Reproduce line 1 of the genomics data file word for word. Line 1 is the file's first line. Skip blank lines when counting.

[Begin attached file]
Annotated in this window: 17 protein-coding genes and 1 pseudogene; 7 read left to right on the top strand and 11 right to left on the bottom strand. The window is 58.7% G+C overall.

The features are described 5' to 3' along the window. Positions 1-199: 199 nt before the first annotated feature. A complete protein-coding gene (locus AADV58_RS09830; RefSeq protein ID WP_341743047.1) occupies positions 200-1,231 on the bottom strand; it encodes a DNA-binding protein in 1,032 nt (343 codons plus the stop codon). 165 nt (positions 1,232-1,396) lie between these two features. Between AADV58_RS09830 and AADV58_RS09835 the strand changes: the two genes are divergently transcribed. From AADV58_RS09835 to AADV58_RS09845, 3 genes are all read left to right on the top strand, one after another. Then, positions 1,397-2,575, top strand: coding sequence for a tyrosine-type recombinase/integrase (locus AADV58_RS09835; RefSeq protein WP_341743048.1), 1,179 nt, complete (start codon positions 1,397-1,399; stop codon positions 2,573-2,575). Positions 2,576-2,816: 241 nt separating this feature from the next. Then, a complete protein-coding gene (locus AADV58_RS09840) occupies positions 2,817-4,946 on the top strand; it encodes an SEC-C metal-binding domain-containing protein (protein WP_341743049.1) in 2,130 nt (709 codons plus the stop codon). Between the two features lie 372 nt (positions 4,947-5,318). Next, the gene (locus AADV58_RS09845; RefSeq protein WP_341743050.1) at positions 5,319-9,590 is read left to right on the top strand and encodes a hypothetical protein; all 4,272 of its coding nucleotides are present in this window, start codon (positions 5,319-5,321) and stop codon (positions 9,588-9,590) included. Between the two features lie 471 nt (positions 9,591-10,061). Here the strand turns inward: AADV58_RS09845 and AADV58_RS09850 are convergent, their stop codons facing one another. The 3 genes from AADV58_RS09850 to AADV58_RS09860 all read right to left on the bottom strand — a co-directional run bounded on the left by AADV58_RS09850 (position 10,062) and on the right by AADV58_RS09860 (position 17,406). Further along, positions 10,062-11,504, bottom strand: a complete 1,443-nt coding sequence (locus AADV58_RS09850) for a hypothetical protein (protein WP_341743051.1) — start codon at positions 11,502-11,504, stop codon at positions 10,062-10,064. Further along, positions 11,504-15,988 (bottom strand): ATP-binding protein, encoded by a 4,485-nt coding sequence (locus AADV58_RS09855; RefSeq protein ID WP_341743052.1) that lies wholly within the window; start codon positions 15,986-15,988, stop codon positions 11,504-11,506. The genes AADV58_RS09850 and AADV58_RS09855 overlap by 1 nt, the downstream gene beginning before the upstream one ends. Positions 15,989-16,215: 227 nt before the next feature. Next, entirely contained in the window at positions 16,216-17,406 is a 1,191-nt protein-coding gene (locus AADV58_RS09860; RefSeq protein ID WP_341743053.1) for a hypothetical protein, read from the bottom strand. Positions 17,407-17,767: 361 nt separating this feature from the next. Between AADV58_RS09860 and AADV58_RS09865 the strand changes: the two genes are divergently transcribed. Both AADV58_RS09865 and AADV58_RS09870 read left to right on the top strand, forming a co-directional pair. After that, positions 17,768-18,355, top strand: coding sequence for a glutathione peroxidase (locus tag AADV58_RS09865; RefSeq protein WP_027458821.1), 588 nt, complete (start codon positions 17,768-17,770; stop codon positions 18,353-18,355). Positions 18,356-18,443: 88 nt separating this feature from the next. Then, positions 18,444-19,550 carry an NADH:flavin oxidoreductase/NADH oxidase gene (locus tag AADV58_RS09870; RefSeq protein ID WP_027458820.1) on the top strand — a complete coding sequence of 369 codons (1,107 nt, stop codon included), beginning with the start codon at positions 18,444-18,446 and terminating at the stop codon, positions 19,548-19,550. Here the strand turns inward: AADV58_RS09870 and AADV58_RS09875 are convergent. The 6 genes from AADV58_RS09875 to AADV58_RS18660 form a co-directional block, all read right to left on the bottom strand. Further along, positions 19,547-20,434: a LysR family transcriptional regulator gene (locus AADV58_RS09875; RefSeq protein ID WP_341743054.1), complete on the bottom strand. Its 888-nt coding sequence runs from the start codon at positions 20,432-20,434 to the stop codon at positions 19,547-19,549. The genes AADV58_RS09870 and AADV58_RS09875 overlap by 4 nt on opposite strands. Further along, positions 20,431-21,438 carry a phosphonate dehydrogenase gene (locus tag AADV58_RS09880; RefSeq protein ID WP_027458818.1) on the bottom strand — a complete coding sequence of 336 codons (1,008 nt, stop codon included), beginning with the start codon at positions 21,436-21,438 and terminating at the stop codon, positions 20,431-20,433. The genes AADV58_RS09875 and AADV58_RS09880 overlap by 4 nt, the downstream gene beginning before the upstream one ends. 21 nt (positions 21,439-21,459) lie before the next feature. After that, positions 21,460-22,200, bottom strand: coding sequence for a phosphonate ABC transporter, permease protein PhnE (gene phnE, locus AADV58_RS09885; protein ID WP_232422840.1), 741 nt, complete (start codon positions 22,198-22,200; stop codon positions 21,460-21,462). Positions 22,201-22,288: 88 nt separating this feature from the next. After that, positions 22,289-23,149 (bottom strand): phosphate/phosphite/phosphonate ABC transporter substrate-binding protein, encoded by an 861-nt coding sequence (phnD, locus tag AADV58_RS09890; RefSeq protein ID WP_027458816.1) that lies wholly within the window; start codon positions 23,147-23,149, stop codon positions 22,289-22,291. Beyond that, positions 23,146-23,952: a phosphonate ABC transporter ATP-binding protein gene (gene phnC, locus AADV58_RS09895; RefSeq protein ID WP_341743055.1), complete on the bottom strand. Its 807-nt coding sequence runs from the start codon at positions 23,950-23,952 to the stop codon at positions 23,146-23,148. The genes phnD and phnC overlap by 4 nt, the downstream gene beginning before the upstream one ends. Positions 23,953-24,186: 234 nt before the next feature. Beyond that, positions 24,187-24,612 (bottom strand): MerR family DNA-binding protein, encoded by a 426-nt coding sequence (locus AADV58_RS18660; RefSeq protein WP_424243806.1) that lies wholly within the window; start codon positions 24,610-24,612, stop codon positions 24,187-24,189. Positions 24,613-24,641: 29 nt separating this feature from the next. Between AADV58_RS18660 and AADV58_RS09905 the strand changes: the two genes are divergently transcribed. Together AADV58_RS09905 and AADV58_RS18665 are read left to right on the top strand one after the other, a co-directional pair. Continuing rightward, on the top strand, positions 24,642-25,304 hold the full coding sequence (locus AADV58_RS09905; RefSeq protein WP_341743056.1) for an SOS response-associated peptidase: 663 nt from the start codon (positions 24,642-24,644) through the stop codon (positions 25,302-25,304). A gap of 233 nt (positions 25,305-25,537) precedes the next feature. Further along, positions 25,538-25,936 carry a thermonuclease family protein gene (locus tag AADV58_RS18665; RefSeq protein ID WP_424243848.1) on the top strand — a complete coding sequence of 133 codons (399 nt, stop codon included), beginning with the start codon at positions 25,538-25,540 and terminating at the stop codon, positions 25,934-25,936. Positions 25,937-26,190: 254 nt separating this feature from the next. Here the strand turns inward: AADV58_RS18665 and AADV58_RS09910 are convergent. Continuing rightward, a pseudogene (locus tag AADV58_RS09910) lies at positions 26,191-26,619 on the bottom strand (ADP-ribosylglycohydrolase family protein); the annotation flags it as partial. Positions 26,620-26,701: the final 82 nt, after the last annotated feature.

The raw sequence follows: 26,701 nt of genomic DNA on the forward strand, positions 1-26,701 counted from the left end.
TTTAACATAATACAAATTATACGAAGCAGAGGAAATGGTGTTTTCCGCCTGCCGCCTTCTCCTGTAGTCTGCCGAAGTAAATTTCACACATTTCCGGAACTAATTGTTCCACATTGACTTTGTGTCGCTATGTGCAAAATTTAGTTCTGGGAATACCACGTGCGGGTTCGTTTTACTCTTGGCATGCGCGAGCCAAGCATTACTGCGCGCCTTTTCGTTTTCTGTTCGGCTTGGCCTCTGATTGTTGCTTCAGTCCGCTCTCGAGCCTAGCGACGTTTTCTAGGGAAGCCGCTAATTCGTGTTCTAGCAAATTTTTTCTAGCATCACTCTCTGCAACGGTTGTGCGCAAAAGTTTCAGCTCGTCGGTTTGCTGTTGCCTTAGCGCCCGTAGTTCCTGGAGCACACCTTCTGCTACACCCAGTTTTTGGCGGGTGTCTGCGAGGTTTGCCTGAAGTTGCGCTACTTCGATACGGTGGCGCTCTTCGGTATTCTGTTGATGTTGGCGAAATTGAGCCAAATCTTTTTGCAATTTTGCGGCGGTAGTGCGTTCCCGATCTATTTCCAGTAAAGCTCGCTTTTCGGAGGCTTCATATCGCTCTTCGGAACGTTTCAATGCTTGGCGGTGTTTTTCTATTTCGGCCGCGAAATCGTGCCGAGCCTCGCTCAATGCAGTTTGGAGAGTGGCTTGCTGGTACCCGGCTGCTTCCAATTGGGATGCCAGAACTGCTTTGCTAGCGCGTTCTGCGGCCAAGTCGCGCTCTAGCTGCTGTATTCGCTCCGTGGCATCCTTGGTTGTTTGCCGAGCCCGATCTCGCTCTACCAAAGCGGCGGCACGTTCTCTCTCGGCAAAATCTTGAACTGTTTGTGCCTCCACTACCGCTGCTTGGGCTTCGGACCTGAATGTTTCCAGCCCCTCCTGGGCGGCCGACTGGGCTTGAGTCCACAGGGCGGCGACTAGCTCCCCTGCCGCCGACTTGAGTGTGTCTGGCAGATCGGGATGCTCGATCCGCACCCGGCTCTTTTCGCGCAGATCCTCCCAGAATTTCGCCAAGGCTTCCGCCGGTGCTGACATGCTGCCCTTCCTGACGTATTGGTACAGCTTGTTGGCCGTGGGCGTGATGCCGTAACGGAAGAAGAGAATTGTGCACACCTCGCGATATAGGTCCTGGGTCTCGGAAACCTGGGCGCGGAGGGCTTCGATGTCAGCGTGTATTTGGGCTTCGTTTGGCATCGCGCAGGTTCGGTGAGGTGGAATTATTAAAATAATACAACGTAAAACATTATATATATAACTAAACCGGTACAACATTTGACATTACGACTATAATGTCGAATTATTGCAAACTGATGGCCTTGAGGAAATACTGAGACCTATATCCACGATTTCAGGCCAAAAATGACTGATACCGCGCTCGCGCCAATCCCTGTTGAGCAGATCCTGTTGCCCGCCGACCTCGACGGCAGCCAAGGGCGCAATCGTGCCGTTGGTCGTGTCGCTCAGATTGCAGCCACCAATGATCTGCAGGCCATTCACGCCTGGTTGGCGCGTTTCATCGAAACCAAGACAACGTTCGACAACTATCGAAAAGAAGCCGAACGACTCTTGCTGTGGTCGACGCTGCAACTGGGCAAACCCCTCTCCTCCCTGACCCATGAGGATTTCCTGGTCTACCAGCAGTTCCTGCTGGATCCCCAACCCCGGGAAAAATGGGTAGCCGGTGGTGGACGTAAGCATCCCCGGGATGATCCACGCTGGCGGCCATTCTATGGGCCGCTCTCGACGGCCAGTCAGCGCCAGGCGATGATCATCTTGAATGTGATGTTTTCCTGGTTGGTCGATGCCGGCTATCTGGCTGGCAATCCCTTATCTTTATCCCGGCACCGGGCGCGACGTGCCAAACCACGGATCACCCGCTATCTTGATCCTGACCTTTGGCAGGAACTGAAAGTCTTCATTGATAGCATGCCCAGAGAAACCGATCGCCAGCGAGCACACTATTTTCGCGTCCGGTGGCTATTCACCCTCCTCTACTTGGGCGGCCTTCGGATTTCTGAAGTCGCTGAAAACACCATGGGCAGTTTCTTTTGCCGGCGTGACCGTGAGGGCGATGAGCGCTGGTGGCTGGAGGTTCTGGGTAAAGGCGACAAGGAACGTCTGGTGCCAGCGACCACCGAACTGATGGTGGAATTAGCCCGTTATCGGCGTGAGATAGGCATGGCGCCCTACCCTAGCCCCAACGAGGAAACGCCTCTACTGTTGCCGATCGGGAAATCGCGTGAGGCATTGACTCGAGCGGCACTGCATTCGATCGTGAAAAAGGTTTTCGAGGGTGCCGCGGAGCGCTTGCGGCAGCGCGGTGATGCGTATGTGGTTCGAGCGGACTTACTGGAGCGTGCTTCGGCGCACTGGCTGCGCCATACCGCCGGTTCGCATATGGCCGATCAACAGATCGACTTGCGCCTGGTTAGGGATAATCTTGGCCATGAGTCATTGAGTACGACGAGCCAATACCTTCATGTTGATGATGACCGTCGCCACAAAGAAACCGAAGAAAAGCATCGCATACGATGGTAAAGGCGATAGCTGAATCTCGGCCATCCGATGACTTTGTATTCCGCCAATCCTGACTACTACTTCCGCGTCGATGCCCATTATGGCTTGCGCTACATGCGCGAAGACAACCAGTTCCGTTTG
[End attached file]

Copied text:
Annotated in this window: 17 protein-coding genes and 1 pseudogene; 7 read left to right on the top strand and 11 right to left on the bottom strand. The window is 58.7% G+C overall.